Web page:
But a consortium of freelancers has hit out at Bauer's plans, arguing that a one-size-fits-all contract that assigns all rights to the publisher is unfair and unworkable, while a clause that requires a freelancer to indemnify the publisher against all or any legal action could potentially bankrupt a writer who, despite their best efforts, found themselves on the wrong side of a libel dispute. They also object to Bauer's approach to introducing the new contract, which they say has been presented to them as a non-negotiable fait accompli.

The new contract was put to freelancers in mid-February, with a request that contributors sign the agreement by the start of March if they wished to continue working for their music magazines. But most refused.

The consortium of journalists who oppose the contract, and who sent a joint letter to the publisher outlining their objections, claim all their efforts to enter into collective negotiations with Bauer bosses have been knocked back, with management there saying they will not budge on any of the issues raised by the writers. However, the aforementioned indemnity clause has since been tweaked, and a handful of the freelancers who signed the joint letter have reportedly been offered more favourable terms.

Of course, Bauer already re-use articles originally commissioned for their print magazines for spin-off products, and syndicate content to other media owners, but have previously done so in collaboration with the freelancers who wrote the original content, normally paying said writers a second fee for any re-use or syndication. The new contract would deprive freelancers of any additional re-use fees, and allow the publisher to re-use and re-work a writer's content in anyway it so wished.

Bauer also claim that the all-rights contract that they are trying to introduce is similar to that used by many other newspaper and magazine publishers in the digital age. But several freelancers have told CMU that while other media firms do often offer all-rights deals by default, in reality a number of differing model contracts exist allowing a commissioning editor the flexibility to negotiate terms with a freelancer on a case by case basis, depending on the nature of the piece of work. Such flexibility reportedly even exists at the likes of NME publishers IPC, despite them trying to introduce their own non-negotiable all-rights contracts nearly a decade a go. Such a flexible system is thought to operate elsewhere in the Bauer empire also.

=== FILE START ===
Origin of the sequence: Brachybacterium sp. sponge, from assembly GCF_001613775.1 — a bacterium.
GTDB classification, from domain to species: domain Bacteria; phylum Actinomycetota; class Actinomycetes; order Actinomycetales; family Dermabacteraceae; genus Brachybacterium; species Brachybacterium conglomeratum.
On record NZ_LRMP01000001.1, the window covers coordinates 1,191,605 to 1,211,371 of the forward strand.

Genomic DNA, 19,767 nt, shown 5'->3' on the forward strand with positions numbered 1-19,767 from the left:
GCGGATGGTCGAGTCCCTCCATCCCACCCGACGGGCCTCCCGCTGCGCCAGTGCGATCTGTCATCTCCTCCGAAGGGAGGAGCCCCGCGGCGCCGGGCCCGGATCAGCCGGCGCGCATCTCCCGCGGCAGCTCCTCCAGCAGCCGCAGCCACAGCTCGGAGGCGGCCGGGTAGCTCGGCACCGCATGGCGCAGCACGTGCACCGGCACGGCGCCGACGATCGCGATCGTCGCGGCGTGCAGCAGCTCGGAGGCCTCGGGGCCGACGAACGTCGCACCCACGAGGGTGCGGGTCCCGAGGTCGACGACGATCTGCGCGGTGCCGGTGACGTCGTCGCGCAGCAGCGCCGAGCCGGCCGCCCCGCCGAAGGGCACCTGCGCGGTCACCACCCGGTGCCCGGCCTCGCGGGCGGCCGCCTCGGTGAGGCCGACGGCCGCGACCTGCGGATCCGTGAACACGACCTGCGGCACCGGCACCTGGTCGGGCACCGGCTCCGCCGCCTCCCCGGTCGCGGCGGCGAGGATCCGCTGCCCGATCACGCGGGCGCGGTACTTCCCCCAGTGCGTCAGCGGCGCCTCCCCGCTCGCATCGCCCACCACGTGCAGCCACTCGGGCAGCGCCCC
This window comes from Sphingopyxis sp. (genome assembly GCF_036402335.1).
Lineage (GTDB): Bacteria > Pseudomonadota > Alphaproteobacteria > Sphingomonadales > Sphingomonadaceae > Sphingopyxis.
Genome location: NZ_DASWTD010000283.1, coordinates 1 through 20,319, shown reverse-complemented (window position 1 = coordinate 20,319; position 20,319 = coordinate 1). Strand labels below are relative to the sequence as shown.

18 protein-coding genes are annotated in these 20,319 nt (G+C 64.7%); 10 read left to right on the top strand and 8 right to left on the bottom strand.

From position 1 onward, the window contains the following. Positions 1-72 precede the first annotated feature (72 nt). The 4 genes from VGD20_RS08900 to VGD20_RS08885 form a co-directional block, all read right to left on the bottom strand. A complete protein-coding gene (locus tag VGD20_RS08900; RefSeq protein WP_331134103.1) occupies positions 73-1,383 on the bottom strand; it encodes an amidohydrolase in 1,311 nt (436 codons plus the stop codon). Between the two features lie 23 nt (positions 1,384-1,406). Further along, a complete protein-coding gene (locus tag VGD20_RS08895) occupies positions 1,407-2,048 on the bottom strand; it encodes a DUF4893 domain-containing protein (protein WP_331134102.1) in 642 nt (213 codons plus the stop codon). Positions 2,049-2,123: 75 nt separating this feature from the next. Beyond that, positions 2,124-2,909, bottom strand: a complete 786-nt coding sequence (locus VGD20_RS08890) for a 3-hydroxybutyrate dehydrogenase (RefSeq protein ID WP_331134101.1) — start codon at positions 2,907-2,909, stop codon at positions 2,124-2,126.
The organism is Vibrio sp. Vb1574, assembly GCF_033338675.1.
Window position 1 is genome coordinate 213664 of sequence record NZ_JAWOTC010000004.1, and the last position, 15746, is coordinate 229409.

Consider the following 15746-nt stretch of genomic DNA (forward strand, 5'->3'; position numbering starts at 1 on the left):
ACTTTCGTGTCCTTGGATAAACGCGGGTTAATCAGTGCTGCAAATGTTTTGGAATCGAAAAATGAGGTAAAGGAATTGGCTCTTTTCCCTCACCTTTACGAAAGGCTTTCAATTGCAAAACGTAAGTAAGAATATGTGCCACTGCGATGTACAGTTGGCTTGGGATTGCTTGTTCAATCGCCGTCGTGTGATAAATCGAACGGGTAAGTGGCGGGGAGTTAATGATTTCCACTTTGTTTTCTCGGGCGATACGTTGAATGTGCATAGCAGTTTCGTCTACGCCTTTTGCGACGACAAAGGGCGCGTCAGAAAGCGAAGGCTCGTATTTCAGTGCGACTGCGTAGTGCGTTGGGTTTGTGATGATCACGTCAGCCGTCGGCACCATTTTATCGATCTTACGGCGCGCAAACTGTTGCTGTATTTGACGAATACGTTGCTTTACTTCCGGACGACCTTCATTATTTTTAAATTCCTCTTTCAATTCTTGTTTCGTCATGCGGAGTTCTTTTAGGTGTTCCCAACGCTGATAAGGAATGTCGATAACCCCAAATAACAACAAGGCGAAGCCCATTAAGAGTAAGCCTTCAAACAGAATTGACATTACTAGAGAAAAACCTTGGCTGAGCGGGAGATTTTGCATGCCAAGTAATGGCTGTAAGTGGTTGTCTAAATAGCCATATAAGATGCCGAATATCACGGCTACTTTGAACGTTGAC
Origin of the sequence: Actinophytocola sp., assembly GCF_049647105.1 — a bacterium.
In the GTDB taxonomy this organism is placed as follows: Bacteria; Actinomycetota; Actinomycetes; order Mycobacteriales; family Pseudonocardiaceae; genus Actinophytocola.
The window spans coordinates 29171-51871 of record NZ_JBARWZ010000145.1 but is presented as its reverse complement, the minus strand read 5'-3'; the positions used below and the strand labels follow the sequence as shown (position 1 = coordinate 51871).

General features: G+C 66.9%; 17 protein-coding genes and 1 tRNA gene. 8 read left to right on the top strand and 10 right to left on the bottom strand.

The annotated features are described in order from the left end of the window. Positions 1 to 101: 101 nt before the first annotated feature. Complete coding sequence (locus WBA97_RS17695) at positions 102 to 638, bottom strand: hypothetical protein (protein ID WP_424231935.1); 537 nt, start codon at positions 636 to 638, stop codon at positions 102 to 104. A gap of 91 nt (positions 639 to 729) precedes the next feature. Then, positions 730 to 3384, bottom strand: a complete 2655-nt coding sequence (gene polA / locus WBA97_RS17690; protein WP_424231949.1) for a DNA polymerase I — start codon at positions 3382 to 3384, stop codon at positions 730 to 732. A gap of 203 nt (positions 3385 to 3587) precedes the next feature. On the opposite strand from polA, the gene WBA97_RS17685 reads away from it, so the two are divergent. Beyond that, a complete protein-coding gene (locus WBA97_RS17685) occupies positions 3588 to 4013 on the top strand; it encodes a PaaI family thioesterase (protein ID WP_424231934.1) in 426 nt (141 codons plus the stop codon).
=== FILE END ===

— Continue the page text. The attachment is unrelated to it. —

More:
As the freelancers made their battle with Bauer public last week, the publisher issued a statement reading thus: "Bauer Media has already seen a fundamental change in most of its brands from magazines to multi-platform products and has been extremely proactive in launching websites, live events, TV and radio stations. Consumer expectations and ways in which audiences choose to engage with our content will continue to change and Bauer Media needs to be firmly placed to take advantage of new revenue streams and opportunities as they arise".

It continued: "To that end, Bauer Media is seeking new standard contract terms with freelancers to enable us to re-use commissioned material across other brands, digital platforms, international editions and any new ways its consumers choose to engage with brand content. Bauer Media is famous for its multi-platform influential brands which touch nineteen million UK adults every week. Our goal is to inspire, entertain and connect passionate communities wherever, whenever and however they want".

But one of the freelancers opposing the new contract told CMU: "I think we all accept that the media is changing, and that titles like Mojo and Q have to adapt. But a big issue here is that Bauer seem to see their freelancers as part of the problem rather than part of the solution".

They continued: "If they'd come to us and said: 'We're looking for new ways to use your content to ensure the long term success of these magazines', we would have been very willing to talk about the options available and whether that required us to have a different relationship with the magazines. We want these titles to succeed more than anyone. But this is being forced on us without explanation, and without a willingness to negotiate. It says to me there is a lack of strategy at Bauer, so a message has come from high up that they need to own everything. But in doing so they will alienate some of their best contributors, irreparably damaging the very brands they are trying to save".